Langham Hotel, London
The Langham, London is one of the largest and best known traditional style grand hotels in London. It is in the district of Marylebone on Langham Place and faces up Portland Place towards Regent's Park. It is a member of the Leading Hotels of the World marketing consortium.
The Langham was built between 1863 and 1865 at a cost of £300,000. It was then the largest and most modern hotel in the city, featuring a hundred water closets, thirty-six bathrooms and the first hydraulic lifts in England. The opening ceremony on June 16 was performed by the Prince of Wales. After the original company was liquidated during an economic slump, new management acquired the hotel for little more than half what it had cost to build, and it soon became a commercial success. In 1867, a former Union officer named James Sanderson was appointed general manager and the hotel developed an extensive American clientele, which included Mark Twain and the miserly multi-millionairess, Hetty Green. It was also patronised by the likes of Napoleon III, Oscar Wilde, Antonín Dvo?ák, and Arturo Toscanini. Electric light was installed in the entrance and courtyard at the exceptionally early date of 1879, and Arthur Conan Doyle set Sherlock Holmes stories such as A Scandal in Bohemia and The Sign of Four partly at the Langham.
The Langham continued throughout the 20th century to be a favoured spot with members of the royal family, such as Diana, Princess of Wales, and many high profile politicians including Winston Churchill and Charles de Gaulle.<ref name="history">Template:Cite web</ref> Other guests included Noël Coward, Wallis Simpson, Don Bradman, Emperor Haile Selassie of Ethiopia and Ayumi Hamasaki.
The Langham was hard hit by the Great Depression and the owners attempted to sell the site to the BBC, but Broadcasting House was built across Portland Place instead. During World War II, the hotel was used in part by the Army until it was damaged by bombs and forced to close. After the war, it was occupied by the BBC as ancillary accommodation to Broadcasting House, and the corporation purchased it outright in 1965.
One BBC employee who stayed at the Langham was Guy Burgess, one of the 'Cambridge Five', a spying ring who fed official secrets to the Soviets during the Cold War. A BBC internal memo reveals that upon being unable to access his room in the hotel late one night, Burgess attempted to break down the door with a fire extinguisher.<ref name="langham">Template:Cite web</ref>
The ballroom became the BBC record library and programs such as The Goon Show were recorded there.Template:Citation needed In 1980, the BBC unsuccessfully applied for planning permission to demolish the building and replace it with an office development designed by Norman Foster. In 1986, BBC sold the property to the Ladbroke Group, who later purchased the non-US Hilton Hotels, for £26 million and eventually reopened the hotel as the Langham Hilton in 1991 after a £100 million refurbishment. New owners extended the hotel and carried out other refurbishments between 1998 and 2000. Further renovation took place between 2004 and 2009, at an estimated cost of £80 million, bringing the hotel back to the status of its grand past and maintaining the quintessential English feel and level of sophistication of its early days.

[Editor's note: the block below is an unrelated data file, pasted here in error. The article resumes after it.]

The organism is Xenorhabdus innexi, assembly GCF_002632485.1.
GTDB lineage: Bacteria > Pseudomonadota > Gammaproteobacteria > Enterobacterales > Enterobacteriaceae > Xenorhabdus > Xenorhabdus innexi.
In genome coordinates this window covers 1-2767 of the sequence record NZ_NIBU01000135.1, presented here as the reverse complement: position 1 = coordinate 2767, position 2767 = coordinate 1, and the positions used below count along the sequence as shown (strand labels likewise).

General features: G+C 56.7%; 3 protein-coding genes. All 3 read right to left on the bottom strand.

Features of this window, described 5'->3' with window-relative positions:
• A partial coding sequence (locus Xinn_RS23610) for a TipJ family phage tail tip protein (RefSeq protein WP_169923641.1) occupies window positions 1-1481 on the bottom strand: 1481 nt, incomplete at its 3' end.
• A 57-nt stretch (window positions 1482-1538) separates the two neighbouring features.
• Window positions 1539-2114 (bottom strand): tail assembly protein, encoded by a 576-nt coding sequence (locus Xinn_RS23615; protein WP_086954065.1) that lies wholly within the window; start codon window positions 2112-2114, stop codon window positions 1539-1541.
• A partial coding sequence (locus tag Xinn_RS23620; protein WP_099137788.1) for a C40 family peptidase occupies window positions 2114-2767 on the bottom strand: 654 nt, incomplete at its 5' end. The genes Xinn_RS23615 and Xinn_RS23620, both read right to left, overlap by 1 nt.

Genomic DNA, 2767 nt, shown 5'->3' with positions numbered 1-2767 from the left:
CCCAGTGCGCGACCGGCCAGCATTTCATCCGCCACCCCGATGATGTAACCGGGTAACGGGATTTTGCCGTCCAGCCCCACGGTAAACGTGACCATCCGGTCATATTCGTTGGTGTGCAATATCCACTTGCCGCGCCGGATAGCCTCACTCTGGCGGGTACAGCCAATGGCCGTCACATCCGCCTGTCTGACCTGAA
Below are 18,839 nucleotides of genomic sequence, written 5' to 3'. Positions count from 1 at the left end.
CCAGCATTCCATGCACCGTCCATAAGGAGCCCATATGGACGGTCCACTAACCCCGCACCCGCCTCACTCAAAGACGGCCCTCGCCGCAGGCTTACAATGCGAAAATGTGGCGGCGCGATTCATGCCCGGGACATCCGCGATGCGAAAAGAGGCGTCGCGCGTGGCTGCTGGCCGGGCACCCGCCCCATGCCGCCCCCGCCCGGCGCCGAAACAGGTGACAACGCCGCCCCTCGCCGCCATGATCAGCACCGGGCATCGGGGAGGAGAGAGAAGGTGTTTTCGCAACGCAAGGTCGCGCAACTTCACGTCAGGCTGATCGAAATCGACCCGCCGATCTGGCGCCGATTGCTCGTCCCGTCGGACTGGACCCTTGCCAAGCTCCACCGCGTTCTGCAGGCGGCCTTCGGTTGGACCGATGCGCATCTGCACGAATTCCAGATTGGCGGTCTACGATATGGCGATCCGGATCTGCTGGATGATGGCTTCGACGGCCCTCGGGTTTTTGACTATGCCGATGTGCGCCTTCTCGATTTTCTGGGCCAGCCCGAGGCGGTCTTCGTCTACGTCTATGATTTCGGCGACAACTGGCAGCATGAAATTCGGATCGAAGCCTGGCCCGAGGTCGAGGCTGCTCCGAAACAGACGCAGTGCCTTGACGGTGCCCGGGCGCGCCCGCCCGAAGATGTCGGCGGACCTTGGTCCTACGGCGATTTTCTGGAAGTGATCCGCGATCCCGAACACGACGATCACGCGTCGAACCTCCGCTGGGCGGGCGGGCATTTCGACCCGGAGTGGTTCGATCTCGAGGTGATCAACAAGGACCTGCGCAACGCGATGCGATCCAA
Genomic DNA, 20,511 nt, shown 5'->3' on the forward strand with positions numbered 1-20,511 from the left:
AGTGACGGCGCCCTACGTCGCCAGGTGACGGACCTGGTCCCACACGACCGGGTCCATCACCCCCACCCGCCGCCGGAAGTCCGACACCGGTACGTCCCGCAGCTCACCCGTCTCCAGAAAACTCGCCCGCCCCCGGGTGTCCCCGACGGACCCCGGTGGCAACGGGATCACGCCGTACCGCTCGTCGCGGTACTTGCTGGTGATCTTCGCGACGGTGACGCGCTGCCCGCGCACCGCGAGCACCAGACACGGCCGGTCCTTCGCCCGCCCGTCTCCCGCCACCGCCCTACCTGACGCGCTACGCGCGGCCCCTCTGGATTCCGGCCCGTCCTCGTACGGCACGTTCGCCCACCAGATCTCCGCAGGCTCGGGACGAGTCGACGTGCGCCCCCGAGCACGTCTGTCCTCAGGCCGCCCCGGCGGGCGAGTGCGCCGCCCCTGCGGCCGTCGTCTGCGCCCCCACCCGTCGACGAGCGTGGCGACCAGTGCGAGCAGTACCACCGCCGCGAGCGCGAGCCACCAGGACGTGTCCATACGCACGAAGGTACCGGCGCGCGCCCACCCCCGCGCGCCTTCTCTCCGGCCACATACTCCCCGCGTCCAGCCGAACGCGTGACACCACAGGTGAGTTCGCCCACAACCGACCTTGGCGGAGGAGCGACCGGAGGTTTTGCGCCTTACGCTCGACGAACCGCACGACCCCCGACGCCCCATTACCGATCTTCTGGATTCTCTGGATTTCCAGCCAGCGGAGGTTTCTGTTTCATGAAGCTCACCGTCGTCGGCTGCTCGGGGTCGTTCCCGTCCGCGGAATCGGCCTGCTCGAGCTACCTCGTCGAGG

The Langham on film
The hotel featured in the James Bond film GoldenEye (1995), its entryway doubling in an exterior shot for St Petersburg's Grand Hotel Europe.<ref name="locations">Template:Cite web</ref> Only the exterior was filmed at the hotel, the interior was filmed in a studio. The Langham is also featured in Michael Winterbottom's film Wonderland (1999). The Langham Hotel was also used as the main hotels external shots for Mary-Kate and Ashley Olsen's made for TV movie Winning London (2001).Template:Citation needed
The Hotel today
The hotel has a five star classification and is now flagship of Hong Kong-based Langham Hotels International. A further round of refurbishment, costing £80m was completed in April 2009. The reconfigured Langham now has 380 rooms, down from 425, a restored Palm Court which has been serving afternoon tea since 1865, a new business centre and 15 function rooms including The Grand Ballroom which holds up to 375 guests for a reception. The new spaces join the Artesian bar, Roux at The Landau restaurant and the private dining room, Postillion, created by designer David Collins.
On March 19, 2010, a City of Westminster Green Plaque was unveiled by the writer and former M.P. Gyles Brandreth. The plaque commemorated the August 1889 meeting at the Langham between Oscar Wilde, Arthur Conan Doyle and Joseph Marshall Stoddart. Stoddart commissioned the two other men to write stories for his magazine Lippincott's Monthly Magazine. Arthur Conan Doyle wrote The Sign of Four which was published in the magazine in February 1890. Oscar Wilde wrote The Picture of Dorian Gray which was published in July that same year.<ref name='utechin'>Template:Cite book</ref>
To celebrate the hotel's 146th anniversary in June 2011, the restaurant offered afternoon tea for the original 1865 price - seven pence!
- The Langham, London official website
- Palm Court, where afternoon tea is served
- Roux at The Landau, fine dining restaurant
- Review of the Roux at the Landau restaurant at the Langham
- Artesian, cocktail bar
- A detailed history of The Langham in cosmopolis.ch